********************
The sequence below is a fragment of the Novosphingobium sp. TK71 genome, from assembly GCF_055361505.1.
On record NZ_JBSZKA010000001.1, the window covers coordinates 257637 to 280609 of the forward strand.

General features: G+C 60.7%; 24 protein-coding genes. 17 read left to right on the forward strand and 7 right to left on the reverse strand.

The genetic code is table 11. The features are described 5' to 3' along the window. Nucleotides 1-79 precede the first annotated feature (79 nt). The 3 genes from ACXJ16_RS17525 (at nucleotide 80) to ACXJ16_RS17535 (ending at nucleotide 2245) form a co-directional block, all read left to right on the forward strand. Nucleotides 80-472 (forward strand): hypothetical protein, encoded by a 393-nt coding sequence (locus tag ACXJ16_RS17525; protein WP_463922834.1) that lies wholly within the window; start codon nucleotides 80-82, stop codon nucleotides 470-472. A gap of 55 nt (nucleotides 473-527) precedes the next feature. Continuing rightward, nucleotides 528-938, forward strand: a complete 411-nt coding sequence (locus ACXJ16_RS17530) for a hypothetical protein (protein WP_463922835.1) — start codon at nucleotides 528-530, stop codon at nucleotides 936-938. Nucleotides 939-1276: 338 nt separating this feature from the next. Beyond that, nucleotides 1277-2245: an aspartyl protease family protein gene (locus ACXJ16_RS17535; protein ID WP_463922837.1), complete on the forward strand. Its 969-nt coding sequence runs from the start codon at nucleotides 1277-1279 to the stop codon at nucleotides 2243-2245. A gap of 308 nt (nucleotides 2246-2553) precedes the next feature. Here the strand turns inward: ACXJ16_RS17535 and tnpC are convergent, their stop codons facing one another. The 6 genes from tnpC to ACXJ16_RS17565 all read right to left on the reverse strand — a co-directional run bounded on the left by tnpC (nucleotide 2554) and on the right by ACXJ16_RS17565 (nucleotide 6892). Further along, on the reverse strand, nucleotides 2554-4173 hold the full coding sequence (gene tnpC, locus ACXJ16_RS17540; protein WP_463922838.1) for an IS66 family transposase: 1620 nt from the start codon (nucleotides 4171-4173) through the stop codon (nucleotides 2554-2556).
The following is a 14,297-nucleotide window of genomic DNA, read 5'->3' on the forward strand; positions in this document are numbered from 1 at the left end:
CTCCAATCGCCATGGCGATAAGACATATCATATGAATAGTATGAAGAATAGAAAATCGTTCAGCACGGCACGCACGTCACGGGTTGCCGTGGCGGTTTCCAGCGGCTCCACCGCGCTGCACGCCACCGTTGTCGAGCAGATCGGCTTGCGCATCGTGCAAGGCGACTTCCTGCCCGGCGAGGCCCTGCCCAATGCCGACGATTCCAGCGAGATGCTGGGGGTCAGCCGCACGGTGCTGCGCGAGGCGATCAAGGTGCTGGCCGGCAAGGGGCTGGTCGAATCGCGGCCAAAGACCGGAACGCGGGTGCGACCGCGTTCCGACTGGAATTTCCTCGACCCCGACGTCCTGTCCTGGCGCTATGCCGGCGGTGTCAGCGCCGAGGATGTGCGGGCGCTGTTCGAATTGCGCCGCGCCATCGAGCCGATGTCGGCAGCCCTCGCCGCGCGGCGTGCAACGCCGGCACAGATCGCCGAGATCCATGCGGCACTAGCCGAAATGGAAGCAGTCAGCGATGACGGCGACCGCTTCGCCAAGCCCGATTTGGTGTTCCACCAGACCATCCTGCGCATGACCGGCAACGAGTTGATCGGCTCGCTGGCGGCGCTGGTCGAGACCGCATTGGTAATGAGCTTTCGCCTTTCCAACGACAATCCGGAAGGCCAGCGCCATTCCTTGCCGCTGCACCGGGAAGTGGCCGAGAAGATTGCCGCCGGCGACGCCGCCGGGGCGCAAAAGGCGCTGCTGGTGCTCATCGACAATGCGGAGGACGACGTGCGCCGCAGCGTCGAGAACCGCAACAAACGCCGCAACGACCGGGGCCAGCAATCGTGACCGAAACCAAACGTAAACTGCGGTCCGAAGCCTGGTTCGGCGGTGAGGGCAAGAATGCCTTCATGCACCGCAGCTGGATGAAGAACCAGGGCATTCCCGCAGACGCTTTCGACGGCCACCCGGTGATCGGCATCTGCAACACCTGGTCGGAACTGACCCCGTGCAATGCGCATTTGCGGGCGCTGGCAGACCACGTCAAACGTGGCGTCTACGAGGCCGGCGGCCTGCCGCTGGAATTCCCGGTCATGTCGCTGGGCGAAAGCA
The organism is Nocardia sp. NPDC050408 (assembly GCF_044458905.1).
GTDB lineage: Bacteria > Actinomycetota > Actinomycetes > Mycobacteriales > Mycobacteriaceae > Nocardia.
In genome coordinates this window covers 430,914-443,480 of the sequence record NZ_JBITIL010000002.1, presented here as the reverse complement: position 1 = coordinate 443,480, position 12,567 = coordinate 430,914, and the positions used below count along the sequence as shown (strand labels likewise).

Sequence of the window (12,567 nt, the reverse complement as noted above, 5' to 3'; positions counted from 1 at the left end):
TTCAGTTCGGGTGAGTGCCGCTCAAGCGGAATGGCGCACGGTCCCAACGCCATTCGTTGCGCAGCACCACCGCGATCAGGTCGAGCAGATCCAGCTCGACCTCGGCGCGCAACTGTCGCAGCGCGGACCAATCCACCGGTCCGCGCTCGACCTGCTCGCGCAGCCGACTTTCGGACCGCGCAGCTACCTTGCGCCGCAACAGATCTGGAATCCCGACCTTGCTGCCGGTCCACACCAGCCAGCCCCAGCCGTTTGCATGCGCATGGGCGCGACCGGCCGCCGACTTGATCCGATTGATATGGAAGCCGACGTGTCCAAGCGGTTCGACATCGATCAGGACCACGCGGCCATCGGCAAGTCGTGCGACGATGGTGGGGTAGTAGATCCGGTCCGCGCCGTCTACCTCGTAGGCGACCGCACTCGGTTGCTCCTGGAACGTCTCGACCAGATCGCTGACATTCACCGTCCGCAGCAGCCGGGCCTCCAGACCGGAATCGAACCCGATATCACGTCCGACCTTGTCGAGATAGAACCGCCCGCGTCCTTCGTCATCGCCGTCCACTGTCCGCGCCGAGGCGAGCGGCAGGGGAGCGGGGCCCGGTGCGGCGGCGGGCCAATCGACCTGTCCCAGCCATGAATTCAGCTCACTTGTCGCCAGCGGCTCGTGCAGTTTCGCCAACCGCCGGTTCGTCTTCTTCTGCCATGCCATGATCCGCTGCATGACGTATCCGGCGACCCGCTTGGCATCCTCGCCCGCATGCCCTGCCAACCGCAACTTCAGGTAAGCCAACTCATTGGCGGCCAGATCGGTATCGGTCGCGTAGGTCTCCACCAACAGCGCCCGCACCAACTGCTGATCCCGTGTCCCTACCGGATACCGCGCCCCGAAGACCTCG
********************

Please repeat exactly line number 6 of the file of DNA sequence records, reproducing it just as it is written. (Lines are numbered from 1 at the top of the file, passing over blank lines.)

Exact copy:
CTCCAATCGCCATGGCGATAAGACATATCATATGAATAGTATGAAGAATAGAAAATCGTTCAGCACGGCACGCACGTCACGGGTTGCCGTGGCGGTTTCCAGCGGCTCCACCGCGCTGCACGCCACCGTTGTCGAGCAGATCGGCTTGCGCATCGTGCAAGGCGACTTCCTGCCCGGCGAGGCCCTGCCCAATGCCGACGATTCCAGCGAGATGCTGGGGGTCAGCCGCACGGTGCTGCGCGAGGCGATCAAGGTGCTGGCCGGCAAGGGGCTGGTCGAATCGCGGCCAAAGACCGGAACGCGGGTGCGACCGCGTTCCGACTGGAATTTCCTCGACCCCGACGTCCTGTCCTGGCGCTATGCCGGCGGTGTCAGCGCCGAGGATGTGCGGGCGCTGTTCGAATTGCGCCGCGCCATCGAGCCGATGTCGGCAGCCCTCGCCGCGCGGCGTGCAACGCCGGCACAGATCGCCGAGATCCATGCGGCACTAGCCGAAATGGAAGCAGTCAGCGATGACGGCGACCGCTTCGCCAAGCCCGATTTGGTGTTCCACCAGACCATCCTGCGCATGACCGGCAACGAGTTGATCGGCTCGCTGGCGGCGCTGGTCGAGACCGCATTGGTAATGAGCTTTCGCCTTTCCAACGACAATCCGGAAGGCCAGCGCCATTCCTTGCCGCTGCACCGGGAAGTGGCCGAGAAGATTGCCGCCGGCGACGCCGCCGGGGCGCAAAAGGCGCTGCTGGTGCTCATCGACAATGCGGAGGACGACGTGCGCCGCAGCGTCGAGAACCGCAACAAACGCCGCAACGACCGGGGCCAGCAATCGTGACCGAAACCAAACGTAAACTGCGGTCCGAAGCCTGGTTCGGCGGTGAGGGCAAGAATGCCTTCATGCACCGCAGCTGGATGAAGAACCAGGGCATTCCCGCAGACGCTTTCGACGGCCACCCGGTGATCGGCATCTGCAACACCTGGTCGGAACTGACCCCGTGCAATGCGCATTTGCGGGCGCTGGCAGACCACGTCAAACGTGGCGTCTACGAGGCCGGCGGCCTGCCGCTGGAATTCCCGGTCATGTCGCTGGGCGAAAGCA